Police dog handlers in court

STEVEN SWINDELLS, Pretoria | Tuesday

A PRETORIA high court on Monday postponed until November the trial of six white policemen alleged to have set dogs on black job-seekers, an incident that shocked South Africa and deepened racial mistrust between blacks and whites.

The trial was delayed until November 19 after defence lawyers requested that two weeks were needed to hear the case and that it could not be completed, as originally scheduled, in just one week, a court source said.

The six policeman, dressed in suits and ties and accompanied by their families, left the court on bail after the five-minute hearing without commenting to reporters.

Unlike previous court appearances, there were no protests inside or outside the court and the six policemen did not require protection from authorities.

At a hearing in November, furious protesters carried posters calling for “One Settler, One Bullet”.

The six accused are Jacobus Petrus Smith (31) Lodewyk Christiaan Koch (32) Nicolaas Kenneth Loubser (27) Dino Guiotto (27) Robert Benjamin Henzen (32) and Eugene Werner Truter (28).

They are all charged with abduction, extortion and assault with intent to cause grievous bodily harm. Three of the men have resigned from the police force since their arrest last year.

The accused policemen made an amateur video in 1998 that triggered widespread outrage and an intense national debate on racism after it was shown by the state South African Broadcasting Corporation last year.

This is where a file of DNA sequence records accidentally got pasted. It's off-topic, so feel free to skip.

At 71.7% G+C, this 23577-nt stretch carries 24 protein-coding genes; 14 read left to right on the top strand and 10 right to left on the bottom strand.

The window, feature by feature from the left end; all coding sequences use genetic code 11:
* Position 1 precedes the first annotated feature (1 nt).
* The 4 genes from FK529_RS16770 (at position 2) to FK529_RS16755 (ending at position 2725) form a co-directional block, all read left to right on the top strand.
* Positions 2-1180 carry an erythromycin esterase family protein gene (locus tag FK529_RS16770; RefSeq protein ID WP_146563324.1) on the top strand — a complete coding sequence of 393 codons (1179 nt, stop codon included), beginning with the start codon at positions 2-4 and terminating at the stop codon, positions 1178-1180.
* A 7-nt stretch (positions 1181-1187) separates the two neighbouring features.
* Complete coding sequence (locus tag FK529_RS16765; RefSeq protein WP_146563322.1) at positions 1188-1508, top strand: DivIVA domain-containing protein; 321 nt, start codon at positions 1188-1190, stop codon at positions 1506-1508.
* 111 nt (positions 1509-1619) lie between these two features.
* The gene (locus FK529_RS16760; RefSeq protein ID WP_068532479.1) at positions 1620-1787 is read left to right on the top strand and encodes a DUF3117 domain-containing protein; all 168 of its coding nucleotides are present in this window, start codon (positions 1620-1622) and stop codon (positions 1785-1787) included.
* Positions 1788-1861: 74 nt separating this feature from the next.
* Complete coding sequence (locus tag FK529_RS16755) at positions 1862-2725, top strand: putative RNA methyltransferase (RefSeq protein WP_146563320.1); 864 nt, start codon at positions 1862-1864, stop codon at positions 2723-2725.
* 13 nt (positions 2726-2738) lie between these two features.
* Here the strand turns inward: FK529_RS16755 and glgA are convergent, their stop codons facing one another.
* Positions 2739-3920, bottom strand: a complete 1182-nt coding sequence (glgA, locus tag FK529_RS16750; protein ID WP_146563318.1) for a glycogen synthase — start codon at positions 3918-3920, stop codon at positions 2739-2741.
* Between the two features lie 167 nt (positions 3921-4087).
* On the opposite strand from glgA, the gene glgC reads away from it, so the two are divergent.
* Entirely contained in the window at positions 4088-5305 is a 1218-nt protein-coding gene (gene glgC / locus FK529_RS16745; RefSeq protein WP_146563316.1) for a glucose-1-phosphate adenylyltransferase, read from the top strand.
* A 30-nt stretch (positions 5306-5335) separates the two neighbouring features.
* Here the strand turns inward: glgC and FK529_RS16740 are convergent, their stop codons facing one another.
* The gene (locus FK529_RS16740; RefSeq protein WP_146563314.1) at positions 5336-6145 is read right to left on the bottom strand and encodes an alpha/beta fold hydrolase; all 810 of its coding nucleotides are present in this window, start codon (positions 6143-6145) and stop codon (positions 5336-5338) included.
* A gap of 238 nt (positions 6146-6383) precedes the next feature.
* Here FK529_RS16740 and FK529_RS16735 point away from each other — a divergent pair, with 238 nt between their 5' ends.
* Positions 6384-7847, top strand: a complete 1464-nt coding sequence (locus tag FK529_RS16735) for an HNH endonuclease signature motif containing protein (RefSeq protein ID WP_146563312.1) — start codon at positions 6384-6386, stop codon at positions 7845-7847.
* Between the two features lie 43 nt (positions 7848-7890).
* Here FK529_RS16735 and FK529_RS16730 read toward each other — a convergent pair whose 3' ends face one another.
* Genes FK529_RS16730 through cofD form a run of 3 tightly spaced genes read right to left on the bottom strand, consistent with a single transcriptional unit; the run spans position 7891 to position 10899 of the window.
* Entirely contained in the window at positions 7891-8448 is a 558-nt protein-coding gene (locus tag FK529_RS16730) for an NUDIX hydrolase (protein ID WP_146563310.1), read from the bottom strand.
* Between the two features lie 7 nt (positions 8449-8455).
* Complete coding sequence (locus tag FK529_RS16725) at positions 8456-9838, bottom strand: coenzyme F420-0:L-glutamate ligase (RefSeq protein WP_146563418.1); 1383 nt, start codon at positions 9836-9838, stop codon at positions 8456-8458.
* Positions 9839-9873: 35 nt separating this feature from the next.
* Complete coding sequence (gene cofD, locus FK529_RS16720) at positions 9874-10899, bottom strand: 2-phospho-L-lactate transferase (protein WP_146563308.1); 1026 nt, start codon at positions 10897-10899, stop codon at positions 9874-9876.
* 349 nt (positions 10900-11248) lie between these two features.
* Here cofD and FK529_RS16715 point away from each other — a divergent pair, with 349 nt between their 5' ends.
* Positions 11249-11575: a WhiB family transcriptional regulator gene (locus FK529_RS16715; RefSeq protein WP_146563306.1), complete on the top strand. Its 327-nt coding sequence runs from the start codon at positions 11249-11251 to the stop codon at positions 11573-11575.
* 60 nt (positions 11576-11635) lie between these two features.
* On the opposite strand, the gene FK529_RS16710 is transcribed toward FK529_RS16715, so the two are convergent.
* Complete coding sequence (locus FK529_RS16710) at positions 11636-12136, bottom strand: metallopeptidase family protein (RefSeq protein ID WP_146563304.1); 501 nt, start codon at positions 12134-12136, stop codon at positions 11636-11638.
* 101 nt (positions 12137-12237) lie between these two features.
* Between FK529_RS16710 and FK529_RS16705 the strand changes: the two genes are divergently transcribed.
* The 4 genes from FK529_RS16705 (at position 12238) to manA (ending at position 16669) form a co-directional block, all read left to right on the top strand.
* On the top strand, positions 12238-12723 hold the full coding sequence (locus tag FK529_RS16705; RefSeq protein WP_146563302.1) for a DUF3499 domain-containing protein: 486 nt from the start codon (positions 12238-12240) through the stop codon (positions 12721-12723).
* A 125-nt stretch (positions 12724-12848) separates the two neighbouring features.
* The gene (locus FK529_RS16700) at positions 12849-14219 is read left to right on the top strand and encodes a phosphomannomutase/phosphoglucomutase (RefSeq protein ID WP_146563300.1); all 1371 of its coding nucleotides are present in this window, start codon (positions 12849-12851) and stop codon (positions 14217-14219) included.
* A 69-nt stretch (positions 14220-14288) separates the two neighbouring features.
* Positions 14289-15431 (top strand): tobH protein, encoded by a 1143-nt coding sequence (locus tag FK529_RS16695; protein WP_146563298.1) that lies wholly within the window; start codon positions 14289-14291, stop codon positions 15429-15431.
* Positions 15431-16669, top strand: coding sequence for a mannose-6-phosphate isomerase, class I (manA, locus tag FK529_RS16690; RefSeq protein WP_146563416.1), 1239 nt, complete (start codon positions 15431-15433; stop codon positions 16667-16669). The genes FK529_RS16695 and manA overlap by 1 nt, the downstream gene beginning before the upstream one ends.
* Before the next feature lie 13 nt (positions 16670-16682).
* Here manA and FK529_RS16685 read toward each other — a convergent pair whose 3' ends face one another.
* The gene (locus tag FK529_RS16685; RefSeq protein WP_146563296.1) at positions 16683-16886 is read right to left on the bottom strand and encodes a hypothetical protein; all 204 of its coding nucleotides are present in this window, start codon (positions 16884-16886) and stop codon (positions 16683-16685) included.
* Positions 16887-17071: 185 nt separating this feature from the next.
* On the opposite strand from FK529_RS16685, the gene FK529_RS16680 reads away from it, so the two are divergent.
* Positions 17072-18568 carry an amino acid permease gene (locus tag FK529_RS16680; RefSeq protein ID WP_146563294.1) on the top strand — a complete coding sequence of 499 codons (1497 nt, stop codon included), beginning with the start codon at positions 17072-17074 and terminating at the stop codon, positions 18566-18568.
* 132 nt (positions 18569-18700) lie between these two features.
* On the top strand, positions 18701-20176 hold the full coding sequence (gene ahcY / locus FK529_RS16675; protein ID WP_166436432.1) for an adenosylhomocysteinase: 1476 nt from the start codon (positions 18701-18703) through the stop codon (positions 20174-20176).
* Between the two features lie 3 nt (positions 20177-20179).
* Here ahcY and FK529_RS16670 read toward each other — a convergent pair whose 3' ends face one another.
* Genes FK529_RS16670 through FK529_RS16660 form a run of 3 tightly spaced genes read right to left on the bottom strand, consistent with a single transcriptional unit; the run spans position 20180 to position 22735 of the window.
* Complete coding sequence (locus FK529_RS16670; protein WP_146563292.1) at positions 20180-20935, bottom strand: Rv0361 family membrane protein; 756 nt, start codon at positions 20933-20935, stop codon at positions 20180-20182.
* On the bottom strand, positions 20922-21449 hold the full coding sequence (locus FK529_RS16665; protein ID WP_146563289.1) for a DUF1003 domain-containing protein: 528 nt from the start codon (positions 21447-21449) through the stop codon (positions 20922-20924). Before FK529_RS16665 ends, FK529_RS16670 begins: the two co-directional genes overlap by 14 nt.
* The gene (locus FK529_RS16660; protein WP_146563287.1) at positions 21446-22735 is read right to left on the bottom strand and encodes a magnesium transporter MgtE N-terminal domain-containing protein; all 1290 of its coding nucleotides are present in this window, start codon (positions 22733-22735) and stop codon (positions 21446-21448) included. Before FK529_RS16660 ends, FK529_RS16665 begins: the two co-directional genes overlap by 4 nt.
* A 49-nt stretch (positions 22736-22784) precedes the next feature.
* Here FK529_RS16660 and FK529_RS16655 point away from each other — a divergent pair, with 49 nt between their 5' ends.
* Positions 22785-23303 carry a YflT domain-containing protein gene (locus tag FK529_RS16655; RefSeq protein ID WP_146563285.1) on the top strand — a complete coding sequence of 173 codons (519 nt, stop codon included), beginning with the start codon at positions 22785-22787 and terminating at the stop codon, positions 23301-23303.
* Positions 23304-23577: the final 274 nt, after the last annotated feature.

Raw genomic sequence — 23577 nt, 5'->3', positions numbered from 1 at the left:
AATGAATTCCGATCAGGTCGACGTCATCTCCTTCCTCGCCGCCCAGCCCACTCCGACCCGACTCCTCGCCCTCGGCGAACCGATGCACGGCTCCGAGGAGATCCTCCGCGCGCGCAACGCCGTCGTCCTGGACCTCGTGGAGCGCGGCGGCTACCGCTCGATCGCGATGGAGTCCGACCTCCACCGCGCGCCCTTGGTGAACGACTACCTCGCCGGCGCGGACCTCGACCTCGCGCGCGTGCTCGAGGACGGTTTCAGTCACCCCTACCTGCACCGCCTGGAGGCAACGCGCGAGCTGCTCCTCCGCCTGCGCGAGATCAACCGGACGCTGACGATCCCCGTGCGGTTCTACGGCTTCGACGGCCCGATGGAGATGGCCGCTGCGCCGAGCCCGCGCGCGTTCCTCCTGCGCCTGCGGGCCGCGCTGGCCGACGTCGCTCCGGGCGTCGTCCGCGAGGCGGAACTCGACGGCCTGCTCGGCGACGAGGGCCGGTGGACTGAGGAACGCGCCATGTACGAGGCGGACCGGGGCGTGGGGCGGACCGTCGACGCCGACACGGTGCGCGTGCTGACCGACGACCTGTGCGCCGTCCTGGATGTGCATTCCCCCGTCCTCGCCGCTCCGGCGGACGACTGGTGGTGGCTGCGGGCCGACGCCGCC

It shows five laughing white policemen repeatedly setting dogs on to three black men who screamed and pleaded for mercy as the animals savaged their legs, arms and, in one case, genitals.

The victims are shown being beaten as they try to ward off the dogs or protect themselves.

One policeman in the video addressed the camera, saying: “This is a training exercise.”

The three victims, illegal immigrants from neighbouring Mozambique, have been traced and put into witness protection programmes, state lawyers said.

The video footage served to harden racial attitudes in South Africa six years after the largely trouble-free transition from apartheid to democracy.

The court case comes as South Africa, still polarised on racial lines seven years after the end of apartheid, prepares to host a United Nations world conference on racism on August 31. - Reuters

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